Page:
Newspaper article St Louis Post-Dispatch (MO)

In Israel, Famed Pre-WWII Ship Survivors Relate to Refugees

Newspaper article St Louis Post-Dispatch (MO)

In Israel, Famed Pre-WWII Ship Survivors Relate to Refugees

Article excerpt

JERUSALEM * While the European refugee crisis has captured the world's attention, Sol Messinger is one of the few who can personally relate to the harrowing images of desperate families fleeing to safety by sea.

Messinger, 84, a retired pathologist from Buffalo, N.Y., was aboard the St. Louis, the famed trans-Atlantic liner carrying nearly 1,000 Jewish refugees from Germany in 1939 that was rejected by the United States and Cuba and forced to return to Europe. More than a quarter of the passengers ultimately perished in Nazi death camps and the ship's saga became a symbol of Western indifference toward the victims of Nazi persecution.

Messinger, who eventually escaped from a French detention camp along with his parents, is among a half-dozen surviving passengers who are in Israel to reflect on their past and discuss what can be learned from their experience to cope with the influx of refugees escaping conflicts in Syria, Iraq and elsewhere.

"They are being driven out in a great sense like we were driven out and they also have very few places to go to," he said after a recent conference on the topic at Hebrew University. "It's an outrage that things like this can still happen in our world."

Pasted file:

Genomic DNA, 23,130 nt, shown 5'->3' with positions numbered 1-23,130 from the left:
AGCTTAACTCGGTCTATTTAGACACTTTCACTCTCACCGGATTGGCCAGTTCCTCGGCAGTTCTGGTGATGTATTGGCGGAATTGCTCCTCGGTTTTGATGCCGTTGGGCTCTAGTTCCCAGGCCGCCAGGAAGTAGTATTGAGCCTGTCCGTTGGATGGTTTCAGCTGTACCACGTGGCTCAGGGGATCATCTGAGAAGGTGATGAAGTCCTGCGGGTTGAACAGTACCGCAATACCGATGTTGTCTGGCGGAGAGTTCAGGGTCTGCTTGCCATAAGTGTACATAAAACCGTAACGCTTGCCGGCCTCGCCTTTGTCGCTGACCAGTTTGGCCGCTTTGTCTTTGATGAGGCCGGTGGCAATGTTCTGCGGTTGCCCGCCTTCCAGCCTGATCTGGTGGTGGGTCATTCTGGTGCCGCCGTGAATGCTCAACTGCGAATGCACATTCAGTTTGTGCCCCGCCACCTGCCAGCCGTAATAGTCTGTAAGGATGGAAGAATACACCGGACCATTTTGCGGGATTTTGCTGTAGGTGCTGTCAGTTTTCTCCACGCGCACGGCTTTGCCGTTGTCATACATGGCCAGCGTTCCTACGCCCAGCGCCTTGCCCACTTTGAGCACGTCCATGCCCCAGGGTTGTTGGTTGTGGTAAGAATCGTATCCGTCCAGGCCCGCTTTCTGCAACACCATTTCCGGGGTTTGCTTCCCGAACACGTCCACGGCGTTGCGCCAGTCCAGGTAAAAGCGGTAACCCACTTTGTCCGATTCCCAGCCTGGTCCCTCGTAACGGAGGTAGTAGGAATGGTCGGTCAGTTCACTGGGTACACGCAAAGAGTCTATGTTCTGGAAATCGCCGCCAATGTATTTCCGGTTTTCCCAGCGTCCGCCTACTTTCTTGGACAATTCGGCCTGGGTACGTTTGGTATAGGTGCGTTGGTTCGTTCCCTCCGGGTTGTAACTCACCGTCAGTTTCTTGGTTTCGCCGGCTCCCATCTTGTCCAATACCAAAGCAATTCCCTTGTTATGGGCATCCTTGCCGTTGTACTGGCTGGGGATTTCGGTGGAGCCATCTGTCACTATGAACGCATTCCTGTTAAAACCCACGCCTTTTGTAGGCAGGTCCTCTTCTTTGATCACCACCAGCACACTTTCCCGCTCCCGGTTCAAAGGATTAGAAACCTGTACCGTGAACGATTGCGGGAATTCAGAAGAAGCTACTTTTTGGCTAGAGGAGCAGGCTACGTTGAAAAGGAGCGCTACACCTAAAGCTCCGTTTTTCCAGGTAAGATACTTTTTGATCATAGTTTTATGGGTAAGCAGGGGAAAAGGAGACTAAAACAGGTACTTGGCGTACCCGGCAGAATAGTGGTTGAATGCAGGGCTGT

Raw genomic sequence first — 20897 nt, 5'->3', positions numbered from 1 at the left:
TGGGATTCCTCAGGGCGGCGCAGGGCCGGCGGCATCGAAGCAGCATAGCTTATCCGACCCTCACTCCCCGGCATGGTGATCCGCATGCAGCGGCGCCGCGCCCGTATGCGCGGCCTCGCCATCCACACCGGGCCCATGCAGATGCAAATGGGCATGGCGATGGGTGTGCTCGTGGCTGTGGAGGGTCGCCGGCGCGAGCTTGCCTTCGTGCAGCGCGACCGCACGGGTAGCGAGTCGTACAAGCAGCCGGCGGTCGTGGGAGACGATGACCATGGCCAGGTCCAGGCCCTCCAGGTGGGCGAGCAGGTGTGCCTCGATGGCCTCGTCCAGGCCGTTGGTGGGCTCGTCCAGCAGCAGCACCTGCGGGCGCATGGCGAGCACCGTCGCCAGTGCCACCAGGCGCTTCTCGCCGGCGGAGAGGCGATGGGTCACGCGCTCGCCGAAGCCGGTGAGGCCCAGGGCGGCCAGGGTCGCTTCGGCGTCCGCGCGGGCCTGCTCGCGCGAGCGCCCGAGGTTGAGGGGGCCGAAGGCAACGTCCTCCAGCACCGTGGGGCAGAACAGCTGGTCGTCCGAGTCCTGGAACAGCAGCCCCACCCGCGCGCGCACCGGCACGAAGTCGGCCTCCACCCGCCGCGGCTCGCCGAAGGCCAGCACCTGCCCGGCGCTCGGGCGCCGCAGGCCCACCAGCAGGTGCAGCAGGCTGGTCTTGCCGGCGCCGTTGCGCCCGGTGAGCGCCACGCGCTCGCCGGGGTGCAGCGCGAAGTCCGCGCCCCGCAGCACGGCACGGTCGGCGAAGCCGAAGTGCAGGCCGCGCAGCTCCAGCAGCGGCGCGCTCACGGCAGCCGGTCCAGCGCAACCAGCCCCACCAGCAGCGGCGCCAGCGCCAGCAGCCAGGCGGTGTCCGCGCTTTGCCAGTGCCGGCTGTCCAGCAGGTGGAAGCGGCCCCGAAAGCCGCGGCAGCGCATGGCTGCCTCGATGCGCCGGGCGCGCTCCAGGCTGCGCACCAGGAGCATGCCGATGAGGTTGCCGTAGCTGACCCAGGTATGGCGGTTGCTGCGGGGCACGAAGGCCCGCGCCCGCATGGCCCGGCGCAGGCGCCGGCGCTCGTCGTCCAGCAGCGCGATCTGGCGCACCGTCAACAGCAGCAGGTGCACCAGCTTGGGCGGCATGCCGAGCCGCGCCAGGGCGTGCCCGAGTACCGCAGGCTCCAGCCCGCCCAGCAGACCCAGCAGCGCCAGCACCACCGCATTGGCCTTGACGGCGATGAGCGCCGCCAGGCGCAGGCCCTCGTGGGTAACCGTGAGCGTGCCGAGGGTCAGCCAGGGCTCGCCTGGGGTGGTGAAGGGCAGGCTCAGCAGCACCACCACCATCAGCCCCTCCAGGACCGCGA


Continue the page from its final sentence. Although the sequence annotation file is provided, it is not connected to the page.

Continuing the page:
On May 13, 1939, the St. Louis set sail from Hamburg, Germany, for Havana with 937 passengers on board, nearly all German Jews fleeing the Third Reich in the wake of the Kristallnacht pogroms against them. Long before Adolf Hitler plotted the destruction of European Jews, he pushed for their expulsion. The St. Louis offered a powerful propaganda tool, showing that no one else wanted them either a move some historians conclude emboldened Hitler to push for their annihilation instead.

The ship anchored at sea near Havana, where relatives waited to greet passengers, but was not allowed to dock. After Cuba rejected nearly all the passengers, and one of them slit his wrists and jumped overboard in despair, the St. Louis sailed north toward Florida, getting close enough to Miami to see its palm trees and lights. For three days it lingered as passengers cabled President Franklin D. Roosevelt, begging for refuge, and Jewish advocates waged a high-profile campaign on their behalf.

After they were turned away, the ship's German captain, Gustav Schroeder, stalled on the return voyage, refusing to return to Germany until he had secured his passengers a safe haven. While at sea, an agreement was reached to disperse them among England, Belgium, Holland and France. Still, 254 eventually died in Nazi death camps. In all, 6 million Jews were killed in the Holocaust.

The affair was later adapted into the movie "Voyage of the Damned," and the SS St. Louis Legacy Project, which documented the history of the voyage and arranged this week's conference, successfully pushed for an apology from the U. …

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